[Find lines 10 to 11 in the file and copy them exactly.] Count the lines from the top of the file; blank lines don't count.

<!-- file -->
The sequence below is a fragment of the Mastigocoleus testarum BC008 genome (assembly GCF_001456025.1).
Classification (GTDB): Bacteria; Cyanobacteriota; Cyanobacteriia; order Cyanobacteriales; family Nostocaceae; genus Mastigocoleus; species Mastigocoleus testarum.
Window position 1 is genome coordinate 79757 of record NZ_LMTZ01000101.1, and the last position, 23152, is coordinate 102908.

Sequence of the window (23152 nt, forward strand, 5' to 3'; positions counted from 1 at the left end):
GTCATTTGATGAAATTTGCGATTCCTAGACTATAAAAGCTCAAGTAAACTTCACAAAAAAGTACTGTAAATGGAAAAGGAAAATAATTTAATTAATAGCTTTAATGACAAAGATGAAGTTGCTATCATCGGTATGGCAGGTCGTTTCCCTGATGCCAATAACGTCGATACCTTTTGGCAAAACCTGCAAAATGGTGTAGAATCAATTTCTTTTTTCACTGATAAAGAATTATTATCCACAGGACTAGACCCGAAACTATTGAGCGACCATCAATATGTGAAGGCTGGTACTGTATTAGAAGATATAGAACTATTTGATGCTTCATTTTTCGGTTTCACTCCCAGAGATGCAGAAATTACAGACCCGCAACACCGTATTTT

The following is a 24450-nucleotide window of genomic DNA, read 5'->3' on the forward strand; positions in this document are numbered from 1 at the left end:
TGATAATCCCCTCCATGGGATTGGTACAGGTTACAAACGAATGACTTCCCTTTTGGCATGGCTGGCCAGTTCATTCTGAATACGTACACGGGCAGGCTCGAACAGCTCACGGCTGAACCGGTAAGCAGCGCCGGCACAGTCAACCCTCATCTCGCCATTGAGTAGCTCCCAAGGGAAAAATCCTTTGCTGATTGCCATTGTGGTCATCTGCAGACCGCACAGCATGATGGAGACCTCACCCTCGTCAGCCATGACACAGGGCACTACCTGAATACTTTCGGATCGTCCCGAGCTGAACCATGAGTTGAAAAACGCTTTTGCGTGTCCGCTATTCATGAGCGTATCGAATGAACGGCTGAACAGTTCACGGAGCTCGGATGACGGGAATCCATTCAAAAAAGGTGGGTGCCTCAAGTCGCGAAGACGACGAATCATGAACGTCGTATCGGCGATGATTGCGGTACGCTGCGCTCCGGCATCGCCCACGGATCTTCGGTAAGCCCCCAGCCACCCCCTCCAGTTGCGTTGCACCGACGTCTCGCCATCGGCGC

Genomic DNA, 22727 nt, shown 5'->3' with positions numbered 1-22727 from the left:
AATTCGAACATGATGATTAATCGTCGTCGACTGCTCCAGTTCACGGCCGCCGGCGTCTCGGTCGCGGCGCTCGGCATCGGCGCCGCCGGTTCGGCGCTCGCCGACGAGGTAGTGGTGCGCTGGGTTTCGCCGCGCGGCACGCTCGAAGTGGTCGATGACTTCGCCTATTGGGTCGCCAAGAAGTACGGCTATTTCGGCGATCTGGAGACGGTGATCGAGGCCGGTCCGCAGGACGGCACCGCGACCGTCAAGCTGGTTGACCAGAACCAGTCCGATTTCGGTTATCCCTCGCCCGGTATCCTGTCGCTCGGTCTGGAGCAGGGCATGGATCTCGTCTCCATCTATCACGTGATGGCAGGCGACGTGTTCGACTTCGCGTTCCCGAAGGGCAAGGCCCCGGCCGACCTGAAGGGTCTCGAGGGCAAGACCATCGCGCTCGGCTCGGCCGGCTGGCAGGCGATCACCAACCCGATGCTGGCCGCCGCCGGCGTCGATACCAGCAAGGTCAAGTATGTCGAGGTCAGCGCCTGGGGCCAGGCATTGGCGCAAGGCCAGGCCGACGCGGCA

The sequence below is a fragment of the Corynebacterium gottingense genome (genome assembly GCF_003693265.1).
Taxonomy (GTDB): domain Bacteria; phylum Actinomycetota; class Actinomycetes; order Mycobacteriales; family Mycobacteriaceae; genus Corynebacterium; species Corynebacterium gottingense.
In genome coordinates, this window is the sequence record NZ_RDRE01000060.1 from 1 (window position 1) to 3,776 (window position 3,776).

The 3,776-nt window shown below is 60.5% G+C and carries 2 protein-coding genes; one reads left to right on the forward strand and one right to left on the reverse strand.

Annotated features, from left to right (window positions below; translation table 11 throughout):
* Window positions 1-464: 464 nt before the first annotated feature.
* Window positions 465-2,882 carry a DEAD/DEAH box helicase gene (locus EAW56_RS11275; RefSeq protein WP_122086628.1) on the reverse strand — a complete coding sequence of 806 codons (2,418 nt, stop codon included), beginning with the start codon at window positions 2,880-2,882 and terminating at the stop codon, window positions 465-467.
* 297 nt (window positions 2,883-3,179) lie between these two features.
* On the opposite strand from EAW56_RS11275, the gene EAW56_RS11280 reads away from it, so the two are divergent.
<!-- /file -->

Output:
The sequence below is a fragment of the Corynebacterium gottingense genome (genome assembly GCF_003693265.1).
Taxonomy (GTDB): domain Bacteria; phylum Actinomycetota; class Actinomycetes; order Mycobacteriales; family Mycobacteriaceae; genus Corynebacterium; species Corynebacterium gottingense.